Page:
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I wish I was rich OR I wish I were rich???

English translation: I wish I were rich.

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23:50 Nov 12, 2008
English to English translations [PRO]
General / Conversation / Greetings / Letters / GRAMMAR
English term or phrase: I wish I was rich OR I wish I were rich???
The grammar books say I WISH I WERE RICH, I WISH SHE WERE MY FRIEND, I WISH YOU WERE HERE. But I hear people saying I WISH I WAS all the time... I am so confused! Can you help me???
Veronikka
English translation:I wish I were rich.
Explanation:
The subjunctive form of the verb "to be" (i.e., "were") must be used here.

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Note added at 5 mins (2008-11-12 23:55:38 GMT)
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Note:

In informal speech, "was" is frequently used in such instances, but this really constitutes substandard speech.
Selected response from:

Robert Forstag
Local time: 00:06
Grading comment
Selected automatically based on peer agreement.
4 KudoZ points were awarded for this answer



Summary of answers provided
5 +32I wish I were rich.Robert Forstag
5 +10I wish I was rich, I wish I were rich
Denise Marques Leitao
5 +1It depends!!xxxFWLS
Summary of reference entries provided
Prescriptive vs. Descriptive Grammar
Carlos Quandt
Homenagem...felidaevampire

Discussion entries: 9





  

Answers


4 mins   confidence: Answerer confidence 5/5 peer agreement (net): +32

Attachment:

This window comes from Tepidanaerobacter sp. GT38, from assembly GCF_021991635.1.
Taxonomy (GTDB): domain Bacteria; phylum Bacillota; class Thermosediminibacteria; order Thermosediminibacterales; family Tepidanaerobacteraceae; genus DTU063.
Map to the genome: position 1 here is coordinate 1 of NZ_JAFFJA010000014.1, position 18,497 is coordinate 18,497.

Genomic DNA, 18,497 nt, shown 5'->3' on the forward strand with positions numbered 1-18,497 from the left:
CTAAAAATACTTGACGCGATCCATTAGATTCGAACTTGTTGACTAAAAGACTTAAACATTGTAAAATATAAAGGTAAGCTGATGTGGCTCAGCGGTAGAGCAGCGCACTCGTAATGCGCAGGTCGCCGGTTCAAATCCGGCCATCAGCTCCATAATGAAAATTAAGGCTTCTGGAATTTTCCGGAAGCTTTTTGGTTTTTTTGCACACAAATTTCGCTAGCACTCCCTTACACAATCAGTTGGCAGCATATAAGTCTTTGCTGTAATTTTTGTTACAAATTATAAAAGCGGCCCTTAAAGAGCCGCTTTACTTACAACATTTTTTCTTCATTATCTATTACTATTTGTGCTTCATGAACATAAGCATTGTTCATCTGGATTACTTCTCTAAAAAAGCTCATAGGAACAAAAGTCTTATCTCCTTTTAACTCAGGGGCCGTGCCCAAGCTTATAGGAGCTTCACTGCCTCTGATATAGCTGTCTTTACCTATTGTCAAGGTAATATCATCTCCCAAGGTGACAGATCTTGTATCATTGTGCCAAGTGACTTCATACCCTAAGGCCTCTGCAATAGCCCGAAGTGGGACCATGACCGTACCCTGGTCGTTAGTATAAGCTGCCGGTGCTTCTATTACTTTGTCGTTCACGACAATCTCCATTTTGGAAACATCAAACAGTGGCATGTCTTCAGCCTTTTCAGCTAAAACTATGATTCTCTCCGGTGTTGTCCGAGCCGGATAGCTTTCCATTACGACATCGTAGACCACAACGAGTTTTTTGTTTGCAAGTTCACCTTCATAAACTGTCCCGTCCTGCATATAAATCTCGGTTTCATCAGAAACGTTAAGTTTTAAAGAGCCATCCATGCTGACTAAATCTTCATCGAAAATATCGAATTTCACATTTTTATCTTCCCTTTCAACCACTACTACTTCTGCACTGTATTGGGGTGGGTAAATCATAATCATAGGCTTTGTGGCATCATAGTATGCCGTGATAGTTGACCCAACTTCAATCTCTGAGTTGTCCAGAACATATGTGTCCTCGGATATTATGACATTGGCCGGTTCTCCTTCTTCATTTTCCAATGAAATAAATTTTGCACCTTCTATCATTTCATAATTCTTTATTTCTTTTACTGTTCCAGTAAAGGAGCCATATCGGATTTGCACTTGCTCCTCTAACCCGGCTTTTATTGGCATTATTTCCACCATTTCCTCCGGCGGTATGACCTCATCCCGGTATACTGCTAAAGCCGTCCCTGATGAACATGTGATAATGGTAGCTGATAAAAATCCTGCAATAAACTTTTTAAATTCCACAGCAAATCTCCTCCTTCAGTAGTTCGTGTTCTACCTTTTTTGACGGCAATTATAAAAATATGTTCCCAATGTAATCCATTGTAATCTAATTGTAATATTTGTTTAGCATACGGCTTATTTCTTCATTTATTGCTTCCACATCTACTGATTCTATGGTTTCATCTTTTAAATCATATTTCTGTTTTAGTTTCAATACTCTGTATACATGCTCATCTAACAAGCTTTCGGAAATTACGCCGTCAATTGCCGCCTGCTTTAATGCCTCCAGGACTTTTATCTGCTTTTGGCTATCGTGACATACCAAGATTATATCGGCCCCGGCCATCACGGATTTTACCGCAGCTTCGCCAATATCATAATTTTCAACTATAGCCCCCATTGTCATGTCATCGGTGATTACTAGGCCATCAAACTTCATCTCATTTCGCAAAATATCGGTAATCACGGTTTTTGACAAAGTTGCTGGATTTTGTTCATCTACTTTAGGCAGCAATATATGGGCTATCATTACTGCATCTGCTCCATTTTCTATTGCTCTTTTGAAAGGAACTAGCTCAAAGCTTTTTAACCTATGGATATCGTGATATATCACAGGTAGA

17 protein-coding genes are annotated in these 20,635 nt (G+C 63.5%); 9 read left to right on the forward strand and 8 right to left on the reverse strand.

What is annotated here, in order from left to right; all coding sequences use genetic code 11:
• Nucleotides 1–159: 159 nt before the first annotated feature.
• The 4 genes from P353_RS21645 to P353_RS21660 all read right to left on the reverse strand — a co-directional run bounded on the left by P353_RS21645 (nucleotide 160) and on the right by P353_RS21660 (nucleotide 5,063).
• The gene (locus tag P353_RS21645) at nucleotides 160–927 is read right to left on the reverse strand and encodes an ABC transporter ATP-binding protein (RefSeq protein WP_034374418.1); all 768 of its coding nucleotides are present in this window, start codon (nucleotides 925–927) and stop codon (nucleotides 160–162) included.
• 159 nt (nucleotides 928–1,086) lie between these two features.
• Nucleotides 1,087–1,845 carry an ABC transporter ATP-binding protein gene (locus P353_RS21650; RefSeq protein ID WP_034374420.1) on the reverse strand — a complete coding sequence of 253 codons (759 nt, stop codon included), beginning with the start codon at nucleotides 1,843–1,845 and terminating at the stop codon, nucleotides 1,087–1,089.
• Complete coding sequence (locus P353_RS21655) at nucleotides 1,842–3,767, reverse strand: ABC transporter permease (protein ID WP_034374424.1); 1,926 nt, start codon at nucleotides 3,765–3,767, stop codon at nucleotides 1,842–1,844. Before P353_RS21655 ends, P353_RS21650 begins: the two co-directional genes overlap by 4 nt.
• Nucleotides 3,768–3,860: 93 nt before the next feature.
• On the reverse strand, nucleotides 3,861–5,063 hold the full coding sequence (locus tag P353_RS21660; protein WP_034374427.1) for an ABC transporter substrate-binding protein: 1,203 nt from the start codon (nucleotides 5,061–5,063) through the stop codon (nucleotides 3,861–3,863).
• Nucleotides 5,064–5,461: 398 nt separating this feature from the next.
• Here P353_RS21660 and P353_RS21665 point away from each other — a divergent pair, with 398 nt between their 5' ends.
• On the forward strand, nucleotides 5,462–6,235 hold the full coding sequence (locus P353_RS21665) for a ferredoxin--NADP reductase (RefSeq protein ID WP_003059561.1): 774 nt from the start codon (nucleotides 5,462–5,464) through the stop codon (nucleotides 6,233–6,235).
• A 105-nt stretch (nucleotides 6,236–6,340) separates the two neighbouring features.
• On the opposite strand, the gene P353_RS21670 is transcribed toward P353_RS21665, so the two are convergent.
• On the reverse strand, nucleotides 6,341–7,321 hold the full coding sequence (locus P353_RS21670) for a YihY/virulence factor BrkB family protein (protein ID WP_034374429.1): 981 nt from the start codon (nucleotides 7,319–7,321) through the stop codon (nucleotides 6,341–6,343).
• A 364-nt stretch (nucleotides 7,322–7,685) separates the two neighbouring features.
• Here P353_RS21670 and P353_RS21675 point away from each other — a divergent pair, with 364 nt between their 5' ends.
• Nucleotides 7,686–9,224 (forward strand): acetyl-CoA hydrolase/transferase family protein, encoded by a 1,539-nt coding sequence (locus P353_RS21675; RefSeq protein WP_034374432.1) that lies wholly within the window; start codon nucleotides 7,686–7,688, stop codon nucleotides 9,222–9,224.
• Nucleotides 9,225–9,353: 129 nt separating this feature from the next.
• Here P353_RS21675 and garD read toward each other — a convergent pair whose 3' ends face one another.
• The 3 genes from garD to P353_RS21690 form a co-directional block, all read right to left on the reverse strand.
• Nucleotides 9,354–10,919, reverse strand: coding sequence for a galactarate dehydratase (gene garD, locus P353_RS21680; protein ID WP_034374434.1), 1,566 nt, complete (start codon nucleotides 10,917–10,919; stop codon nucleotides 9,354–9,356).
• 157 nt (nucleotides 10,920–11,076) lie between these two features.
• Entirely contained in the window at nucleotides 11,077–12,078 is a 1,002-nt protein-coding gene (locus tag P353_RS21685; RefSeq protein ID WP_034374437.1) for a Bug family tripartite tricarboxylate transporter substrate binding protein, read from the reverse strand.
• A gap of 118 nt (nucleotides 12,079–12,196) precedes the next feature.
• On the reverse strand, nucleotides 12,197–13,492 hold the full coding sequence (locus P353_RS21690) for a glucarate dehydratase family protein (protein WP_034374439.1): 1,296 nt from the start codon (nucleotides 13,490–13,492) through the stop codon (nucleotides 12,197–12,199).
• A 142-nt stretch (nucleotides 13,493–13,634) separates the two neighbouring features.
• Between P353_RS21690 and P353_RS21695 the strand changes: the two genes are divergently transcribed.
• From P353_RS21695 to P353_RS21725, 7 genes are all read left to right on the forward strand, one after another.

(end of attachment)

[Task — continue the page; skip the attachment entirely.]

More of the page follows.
i wish i was rich or i wish i were rich???
I wish I were rich.


Explanation:
The subjunctive form of the verb "to be" (i.e., "were") must be used here.

--------------------------------------------------
Note added at 5 mins (2008-11-12 23:55:38 GMT)
--------------------------------------------------

Note:

In informal speech, "was" is frequently used in such instances, but this really constitutes substandard speech.

Robert Forstag
Local time: 00:06
Native speaker of: Native in EnglishEnglish
PRO pts in category: 28
Grading comment
Selected automatically based on peer agreement.

Peer comments on this answer (and responses from the answerer)
agree  Konstantin Kisin
0 min

agree  Marlene Curtis
0 min

agree  Sabine Akabayov, PhD
2 mins

agree  valhalla55
4 mins

agree  Fernando Domeniconi
4 mins

agree  Jack Doughty
5 mins

agree  mmasur
12 mins

agree  Ruth Martinez
15 mins

agree  Cagdas Karatas
18 mins

agree  Patricia Rosas
21 mins

agree  rhandler
25 mins

agree  NancyLynn
29 mins

agree  Egil Presttun
34 mins

disagree  Robin Levey: In many contexts - in reported speech, for example, 'I wish I was...' would be perfectly correct. // Thank you, Robert, for having given the matter further thought. Your example, above, is precisely the kind of context I had in mind.
40 mins
  -> I think you make a good point regarding *reported speech*: see my comment above.

agree  Erin DeBell
48 mins

agree  Will Matter: I agree with your answer and the comment about substandard usage. We also need to recognize that substandard usage (and the popularity thereof) does not, (in any way, shape or form) change the fact that it's WRONG. Popularity does not equal correctness.
52 mins
  -> I could not agree more. Well said.

agree  Cristina Santos
58 mins

disagree  R-i-c-h-a-r-d: Forgive me for being a reprobate, but we simply don't say "I wish I WERE famous", or "I wish I WERE a millionaire", no matter how grammatically correct it is. Sorry. // Are you asking me if I'm religious because I disagree?